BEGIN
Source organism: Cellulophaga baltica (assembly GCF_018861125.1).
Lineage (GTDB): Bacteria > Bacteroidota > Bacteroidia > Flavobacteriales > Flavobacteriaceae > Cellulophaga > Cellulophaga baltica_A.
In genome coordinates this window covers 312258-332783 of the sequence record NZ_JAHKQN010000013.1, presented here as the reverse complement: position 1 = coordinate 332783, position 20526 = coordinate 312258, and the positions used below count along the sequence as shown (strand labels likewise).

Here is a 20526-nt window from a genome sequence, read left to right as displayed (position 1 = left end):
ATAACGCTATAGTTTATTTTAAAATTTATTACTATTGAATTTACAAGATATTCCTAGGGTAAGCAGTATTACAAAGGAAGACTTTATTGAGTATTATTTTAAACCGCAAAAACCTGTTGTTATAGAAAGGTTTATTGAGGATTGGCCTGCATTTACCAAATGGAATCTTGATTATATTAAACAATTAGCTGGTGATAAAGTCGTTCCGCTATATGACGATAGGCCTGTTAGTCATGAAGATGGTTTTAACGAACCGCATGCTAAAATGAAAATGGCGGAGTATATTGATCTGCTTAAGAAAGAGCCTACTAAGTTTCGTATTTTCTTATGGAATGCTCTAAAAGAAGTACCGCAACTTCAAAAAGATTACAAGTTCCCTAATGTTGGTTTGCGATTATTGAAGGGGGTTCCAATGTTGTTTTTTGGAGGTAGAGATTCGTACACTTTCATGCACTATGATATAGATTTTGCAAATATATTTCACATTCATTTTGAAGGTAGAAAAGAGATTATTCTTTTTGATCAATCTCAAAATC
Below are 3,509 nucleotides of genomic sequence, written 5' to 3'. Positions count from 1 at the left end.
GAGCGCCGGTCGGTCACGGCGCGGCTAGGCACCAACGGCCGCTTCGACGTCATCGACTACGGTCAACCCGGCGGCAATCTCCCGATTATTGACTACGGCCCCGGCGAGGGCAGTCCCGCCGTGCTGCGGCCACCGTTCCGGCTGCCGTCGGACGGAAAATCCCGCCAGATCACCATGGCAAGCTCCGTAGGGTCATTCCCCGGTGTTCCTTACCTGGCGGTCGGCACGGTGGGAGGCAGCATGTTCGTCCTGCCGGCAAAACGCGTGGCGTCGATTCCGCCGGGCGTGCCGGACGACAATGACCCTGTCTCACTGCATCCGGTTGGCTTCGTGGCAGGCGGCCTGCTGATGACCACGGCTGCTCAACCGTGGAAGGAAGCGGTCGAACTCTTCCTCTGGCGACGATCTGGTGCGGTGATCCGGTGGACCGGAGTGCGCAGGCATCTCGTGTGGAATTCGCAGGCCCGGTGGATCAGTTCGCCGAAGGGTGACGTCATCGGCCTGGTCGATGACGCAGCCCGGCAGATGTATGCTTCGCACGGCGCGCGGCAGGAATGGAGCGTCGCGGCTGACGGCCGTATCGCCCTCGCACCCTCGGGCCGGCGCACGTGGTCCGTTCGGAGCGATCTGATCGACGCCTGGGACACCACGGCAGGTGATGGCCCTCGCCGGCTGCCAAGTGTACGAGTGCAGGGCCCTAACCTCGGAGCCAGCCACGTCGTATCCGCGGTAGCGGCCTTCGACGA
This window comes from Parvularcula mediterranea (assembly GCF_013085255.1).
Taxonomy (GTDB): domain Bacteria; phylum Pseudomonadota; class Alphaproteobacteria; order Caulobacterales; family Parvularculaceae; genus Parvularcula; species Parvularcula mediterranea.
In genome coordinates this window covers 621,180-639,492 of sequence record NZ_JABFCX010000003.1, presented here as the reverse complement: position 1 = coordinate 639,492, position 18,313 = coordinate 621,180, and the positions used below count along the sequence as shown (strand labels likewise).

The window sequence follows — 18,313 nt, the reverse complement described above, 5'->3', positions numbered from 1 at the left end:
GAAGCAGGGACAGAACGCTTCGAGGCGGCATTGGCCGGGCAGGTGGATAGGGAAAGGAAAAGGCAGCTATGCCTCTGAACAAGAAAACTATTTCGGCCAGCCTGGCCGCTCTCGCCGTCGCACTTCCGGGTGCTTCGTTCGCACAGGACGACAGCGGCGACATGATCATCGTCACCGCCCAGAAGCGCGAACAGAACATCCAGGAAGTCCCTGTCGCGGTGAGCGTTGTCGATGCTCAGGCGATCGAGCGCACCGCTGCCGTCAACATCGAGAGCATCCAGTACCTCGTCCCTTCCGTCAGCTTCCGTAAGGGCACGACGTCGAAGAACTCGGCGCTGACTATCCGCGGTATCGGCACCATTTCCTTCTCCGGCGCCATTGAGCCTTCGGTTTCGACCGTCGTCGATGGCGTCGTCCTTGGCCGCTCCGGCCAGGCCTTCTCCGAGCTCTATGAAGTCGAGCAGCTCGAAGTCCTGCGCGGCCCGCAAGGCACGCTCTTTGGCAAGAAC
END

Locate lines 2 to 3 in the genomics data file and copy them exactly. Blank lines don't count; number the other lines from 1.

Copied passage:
Lineage (GTDB): Bacteria > Bacteroidota > Bacteroidia > Flavobacteriales > Flavobacteriaceae > Cellulophaga > Cellulophaga baltica_A.
In genome coordinates this window covers 312258-332783 of the sequence record NZ_JAHKQN010000013.1, presented here as the reverse complement: position 1 = coordinate 332783, position 20526 = coordinate 312258, and the positions used below count along the sequence as shown (strand labels likewise).